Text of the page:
We don’t know, for instance, if SLDN was already in monetary trouble when Robinson got there. It must be difficult fundraising for an organization that’s “already won” from the perspective of many prospective donors.  And even if the finances already were in trouble, we don’t know the extent of the problem, whether the financial situation worsened under Robinson’s tenure, how she responded to the looming financial crisis, and whether she kept the board fully informed of the problem.  Perhaps she was the hero of an already sinking ship. Or perhaps she sunk the ship. The board of directors knows the truth, and Robinson herself knows the truth, but no one is as of yet leaking those details, which go to the very heart of whether her dismal was being considered because of her gender identity or because of fiscal mismanagement.

What we do know is that a little over one month ago, on May 21, 2013, OutServe-SLDN’s longtime Chief Financial Officer Francisco “Pancho” Ramirez resigned.  And in his letter of resignation he praised the entire board of directors and former SLDN leaders Dixon Osborne and Aubrey Sarvis.

The person Ramirez did not mention in his mysterious letter of resignation?  Executive Director Allyson Robinson.

I suppose it’s possible that Ramirez, too, was part of the alleged anti-trans conspiracy.  Though if Ramirez were anti-trans, why wouldn’t he attempt to force Robinson out rather than sacrificing his own job at the organization?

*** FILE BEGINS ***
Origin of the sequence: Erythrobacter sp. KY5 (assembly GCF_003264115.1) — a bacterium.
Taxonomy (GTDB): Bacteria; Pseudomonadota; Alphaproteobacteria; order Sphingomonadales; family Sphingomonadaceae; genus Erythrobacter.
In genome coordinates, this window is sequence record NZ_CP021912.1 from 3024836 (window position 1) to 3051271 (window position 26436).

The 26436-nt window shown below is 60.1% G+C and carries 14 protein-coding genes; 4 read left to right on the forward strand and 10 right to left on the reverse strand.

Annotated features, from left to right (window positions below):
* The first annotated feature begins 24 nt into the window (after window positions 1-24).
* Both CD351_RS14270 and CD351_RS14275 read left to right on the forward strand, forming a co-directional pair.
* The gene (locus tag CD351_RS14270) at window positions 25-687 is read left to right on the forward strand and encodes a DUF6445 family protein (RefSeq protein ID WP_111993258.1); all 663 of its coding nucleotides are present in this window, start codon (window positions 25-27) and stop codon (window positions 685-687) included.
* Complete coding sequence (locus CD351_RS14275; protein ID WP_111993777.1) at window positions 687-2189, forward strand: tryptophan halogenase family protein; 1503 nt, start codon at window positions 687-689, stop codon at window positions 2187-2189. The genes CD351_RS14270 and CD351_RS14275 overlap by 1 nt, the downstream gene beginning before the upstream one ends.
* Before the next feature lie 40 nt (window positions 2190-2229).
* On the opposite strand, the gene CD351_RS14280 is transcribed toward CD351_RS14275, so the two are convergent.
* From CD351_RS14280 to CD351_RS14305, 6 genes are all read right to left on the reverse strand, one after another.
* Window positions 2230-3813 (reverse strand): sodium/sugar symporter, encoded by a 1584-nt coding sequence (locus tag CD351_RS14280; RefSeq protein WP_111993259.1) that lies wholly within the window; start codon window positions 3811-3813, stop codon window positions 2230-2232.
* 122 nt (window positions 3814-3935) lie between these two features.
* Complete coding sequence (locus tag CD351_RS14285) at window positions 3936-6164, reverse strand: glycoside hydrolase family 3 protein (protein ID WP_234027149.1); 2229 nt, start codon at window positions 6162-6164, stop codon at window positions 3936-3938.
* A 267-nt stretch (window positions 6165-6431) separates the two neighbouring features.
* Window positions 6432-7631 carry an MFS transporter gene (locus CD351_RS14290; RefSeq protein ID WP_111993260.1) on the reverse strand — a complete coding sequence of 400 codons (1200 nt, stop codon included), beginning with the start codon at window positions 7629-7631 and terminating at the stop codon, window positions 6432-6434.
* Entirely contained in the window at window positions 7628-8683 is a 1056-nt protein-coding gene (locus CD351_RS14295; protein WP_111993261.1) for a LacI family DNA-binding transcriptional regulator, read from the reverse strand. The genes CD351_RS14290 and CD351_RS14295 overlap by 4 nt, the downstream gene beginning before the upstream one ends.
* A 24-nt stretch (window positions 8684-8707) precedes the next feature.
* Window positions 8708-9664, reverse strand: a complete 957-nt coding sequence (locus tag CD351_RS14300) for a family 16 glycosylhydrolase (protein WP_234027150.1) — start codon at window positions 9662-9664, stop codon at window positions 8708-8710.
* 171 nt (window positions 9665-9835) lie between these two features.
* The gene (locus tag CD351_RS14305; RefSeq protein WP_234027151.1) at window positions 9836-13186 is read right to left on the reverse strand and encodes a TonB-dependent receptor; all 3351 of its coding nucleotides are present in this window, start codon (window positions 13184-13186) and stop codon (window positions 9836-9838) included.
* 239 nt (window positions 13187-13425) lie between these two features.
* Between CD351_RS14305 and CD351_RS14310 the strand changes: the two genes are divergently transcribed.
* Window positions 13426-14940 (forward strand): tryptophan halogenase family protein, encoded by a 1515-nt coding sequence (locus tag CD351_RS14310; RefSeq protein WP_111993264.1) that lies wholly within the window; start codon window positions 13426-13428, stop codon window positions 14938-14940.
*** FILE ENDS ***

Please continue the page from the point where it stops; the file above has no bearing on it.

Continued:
Or, perhaps, the fact that the CFO of a major organization resigned, one month before it is revealed that the organization is bankrupt, has something to do with why the board of directors was talking about asking the executive director to leave.

Sometimes people get fired because they’re gay, or bi or trans.  And sometimes they get fired because they deserve it.  At this point, only Allyson Robinson’s defenders are talking publicly.  And we know they’re not telling us the whole story.

It would behoove OutServe-SLDN to come clean and tell us what happened – the truth, the whole truth, and nothing but the truth.  And let the chips fall where they may.  Because this one-sided whisper campaign is destroying what was once two great organizations.  The whispering needs to stop.  It’s time for the truth.

Follow me on Twitter: @aravosis | @americablog | @americabloggay | Facebook | Instagram | Google+ | LinkedIn. John Aravosis is the Executive Editor of AMERICAblog, which he founded in 2004. He has a joint law degree (JD) and masters in Foreign Service from Georgetown; and has worked in the US Senate, World Bank, Children's Defense Fund, the United Nations Development Programme, and as a stringer for the Economist. He is a frequent TV pundit, having appeared on the O'Reilly Factor, Hardball, World News Tonight, Nightline, AM Joy & Reliable Sources, among others. John lives in Washington, DC. .